Thus, the eagerness to devour time disappears. Paradoxically, people chase the eternal  “tomorrow”. Even in their happiest moments, people hunger for the future. Young people hunger for the future, although future brings them senescence, old people also hunger for the future, even if it brings them death.

In the moments when the “future” seems to delay, boredom immediately rushes in. Thus, a man spends his entire life in this vicious circle: he ceaselessly chases “tomorrow”, but can never experience it, because when reached by the knowing subject, “tomorrow” becomes “today”. Thus, he hurries to death, chasing the ghost of something that does not exist.

There is a simple criterion by which one can recognize how accessible is the state of eternity to a human being: watch how often he uses the phrase “I am looking forward to…”. It is a very common expression in many people’s language. We are looking forward to our vacation, we are looking forward to going to the seaside, we are looking forward to returning from the seaside and going to the mountain, etc.

There are even people who say: “I don’t know what to do anymore: when I get to work I am looking forward to going home; when I get home I am looking forward to get back to work…”. This situation shows clearly that the eagerness to devour time does not reflect a real necessity of the human being, but is actually the result of inner restlessness.

As he experiences the state of eternity during the states of divine ecstasy (SAMADHI), a yogi gets to actually feel that the full flavor of all times exists this very moment. Thus, he understands why the sacred writings state that Spiritual Liberation is HERE and NOW.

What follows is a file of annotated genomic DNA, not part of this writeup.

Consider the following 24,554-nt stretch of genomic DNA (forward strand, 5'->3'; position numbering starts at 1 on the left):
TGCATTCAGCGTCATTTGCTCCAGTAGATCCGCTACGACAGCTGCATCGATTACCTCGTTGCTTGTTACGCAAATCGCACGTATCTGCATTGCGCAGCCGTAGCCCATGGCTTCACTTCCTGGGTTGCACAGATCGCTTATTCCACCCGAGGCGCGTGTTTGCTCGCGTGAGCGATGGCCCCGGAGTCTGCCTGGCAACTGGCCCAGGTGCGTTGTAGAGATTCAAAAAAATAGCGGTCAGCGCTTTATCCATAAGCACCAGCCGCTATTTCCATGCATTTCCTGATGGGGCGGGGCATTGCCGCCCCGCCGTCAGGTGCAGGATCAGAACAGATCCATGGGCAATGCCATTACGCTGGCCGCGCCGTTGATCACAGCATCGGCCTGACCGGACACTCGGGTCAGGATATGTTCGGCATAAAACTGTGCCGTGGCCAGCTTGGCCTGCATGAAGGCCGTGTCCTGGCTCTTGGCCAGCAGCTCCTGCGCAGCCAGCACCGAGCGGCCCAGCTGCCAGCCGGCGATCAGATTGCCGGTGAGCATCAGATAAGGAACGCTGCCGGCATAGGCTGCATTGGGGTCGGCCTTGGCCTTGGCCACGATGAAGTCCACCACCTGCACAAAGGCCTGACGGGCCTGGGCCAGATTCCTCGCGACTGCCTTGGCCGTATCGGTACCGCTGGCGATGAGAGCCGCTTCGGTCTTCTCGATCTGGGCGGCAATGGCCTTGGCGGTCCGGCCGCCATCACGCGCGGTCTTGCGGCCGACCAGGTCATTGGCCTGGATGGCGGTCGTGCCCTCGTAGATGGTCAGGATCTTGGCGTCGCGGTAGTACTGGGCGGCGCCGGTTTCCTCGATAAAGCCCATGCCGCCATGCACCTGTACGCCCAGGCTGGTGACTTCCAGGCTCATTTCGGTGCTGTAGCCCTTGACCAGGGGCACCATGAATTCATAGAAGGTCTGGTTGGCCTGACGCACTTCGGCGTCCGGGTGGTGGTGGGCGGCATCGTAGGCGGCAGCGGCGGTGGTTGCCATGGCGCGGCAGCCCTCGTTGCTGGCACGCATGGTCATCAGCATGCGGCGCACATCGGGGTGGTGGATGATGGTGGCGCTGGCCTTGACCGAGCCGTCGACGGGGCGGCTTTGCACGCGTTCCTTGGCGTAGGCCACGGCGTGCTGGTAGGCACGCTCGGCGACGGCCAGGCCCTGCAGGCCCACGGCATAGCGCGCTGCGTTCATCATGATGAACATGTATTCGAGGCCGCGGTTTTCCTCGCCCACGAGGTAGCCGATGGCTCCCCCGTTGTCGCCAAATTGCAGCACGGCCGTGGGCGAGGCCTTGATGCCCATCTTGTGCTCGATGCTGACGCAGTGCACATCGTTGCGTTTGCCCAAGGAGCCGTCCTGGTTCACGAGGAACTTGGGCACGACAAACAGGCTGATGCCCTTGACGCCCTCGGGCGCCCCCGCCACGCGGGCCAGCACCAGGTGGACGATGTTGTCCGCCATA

On the other hand, TIME means sequence, i.e. it implies past and future. One cannot speak of time in the absence of these notions (past and future), that actually involve a false perception of our mind. Indeed, if we watch the mechanisms of mind, we will notice that it (the mind) relates almost exclusively to the notions of past and future (implying time) and space.

The deep awareness of the present moment actually stops the agitation of the mind and helps us leap in the universal supramental consciousness, where the limits of time and space no longer exist. Because of this, the increasingly deeper stages of expanded consciousness in the process of spiritual elevation are always associated with the access to the supramental plane, and this is the fundamental key to spiritual enlightenment, that is to the perception and awareness of an eternal present.

The fundamental YOGA treaty YOGA SUTRA written by Patanjali starts with a lapidary aphorism that literally states: “Now, the discipline of YOGA.” Usually, commentators completed the text in the following way: “Now, the instructions of YOGA.”, but the great sage Vyasa preferred the following phrasing: “NOW is the discipline of YOGA.”, because living fully in the NOW is the essence of the state of YOGA.